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Posts Tagged ‘what causes objections?’

How To Achieve Sales Success in Your Center: Part 3

Wednesday, March 23rd, 2011

Success Factor Number Three: Look at Root Causes to Improve Tough Areas of the Call

This is the third post in our series: How to Achieve Sales Success in Your Center.

As we work with sales agents, one of the most common requests for help is with objections.  Outbound sales people deal with objections both at the beginning of the call (e.g.  I­m right in the middle of a meeting so I can­t talk.) and at the end ( Your price is too high.  I can do better.).  Generally speaking, Inbound agents deal with late-call objections only.

Merely learning effective responses to common objections will not fix the problem.  One of the best strategies for improving your sales for the long-term is to look for the root cause of the problem.  With objections, the root cause naturally occurred somewhere on the call before the objection. 

Find the Root Cause and Look for Trends

To illustrate this, consider an Outbound call and early-call,  reflexive objections like  I­m not interested, or  We already have a supplier.  What is the root cause problem that got this customer thinking,  I think I need to object and get off this call?  The answer lies somewhere in the Greeting.  Perhaps this agent did not try to connect with the client.  Most agents that form a connection with the client do not receive as many early-call objections as other sales people.  We have watched early-call objections decrease by 90% in a single night by working on the Greeting and improving the steps that get this client involved and excited to be on the call.  What would you rather do, use better objection responses  or not receive objections in the first place?  Always look for the root cause problem and you will have better results.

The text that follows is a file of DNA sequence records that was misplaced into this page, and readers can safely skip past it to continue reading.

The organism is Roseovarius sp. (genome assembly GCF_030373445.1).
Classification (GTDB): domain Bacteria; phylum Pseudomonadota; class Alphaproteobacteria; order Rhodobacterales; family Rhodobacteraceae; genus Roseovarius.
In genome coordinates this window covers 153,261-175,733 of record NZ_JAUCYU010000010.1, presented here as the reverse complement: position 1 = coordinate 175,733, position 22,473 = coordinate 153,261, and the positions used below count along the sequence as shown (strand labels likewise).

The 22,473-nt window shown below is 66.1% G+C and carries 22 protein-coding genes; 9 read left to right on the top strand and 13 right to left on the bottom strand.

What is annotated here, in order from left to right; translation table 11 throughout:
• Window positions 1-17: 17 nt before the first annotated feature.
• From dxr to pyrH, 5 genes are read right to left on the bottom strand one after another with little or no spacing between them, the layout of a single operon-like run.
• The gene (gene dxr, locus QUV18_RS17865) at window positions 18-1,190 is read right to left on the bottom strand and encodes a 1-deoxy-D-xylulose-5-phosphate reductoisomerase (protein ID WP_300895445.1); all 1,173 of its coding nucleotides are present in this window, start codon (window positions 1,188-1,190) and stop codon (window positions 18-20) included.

Other Culprits that Cause Objections on Calls

Another illustration.  What is the root cause problem that encourages clients to object at the end of the call?  This one is a bit trickier, but here are the common culprits.

Discovery: Did you do a great job of getting to know this client?  Did you have a conversational Discovery dialogue or was it more like an interrogation with no other comments in between your questions?  Remember that Discovery is more than just asking the questions that help you pick the right product offer.  It is also a chance to improve your rapport and get the client involved in the call.

Presentation: Was your presentation lively, encouraging and urgent or was it bland and informational only, as if it does not matter to you whether they buy or not?  Too often, sales people forget that they need to be excited about their recommendation.  If we are not excited, why would the client ever decide to buy?  Many lifeless presentations cause late-call objections.

Closing: Was there any signs of hesitation in your close?  Did you say,  Is this something that might be interesting to you?   Would you consider, um, taking this offer today?  Even small amounts of hesitation will spook the client.  End result?  An objection.

Other major call challenges include clients who interrupt and start taking control of the call, hang-ups right in the middle of your conversation, clients who say they have to speak with their spouses before buying and a host of others.  To be a highly successful sales person and sustain your success for years, not just months, always look for the root cause problem to any challenge and fix it.  If you are successful, your performance will usually increase much more than by just building responses to the challenge.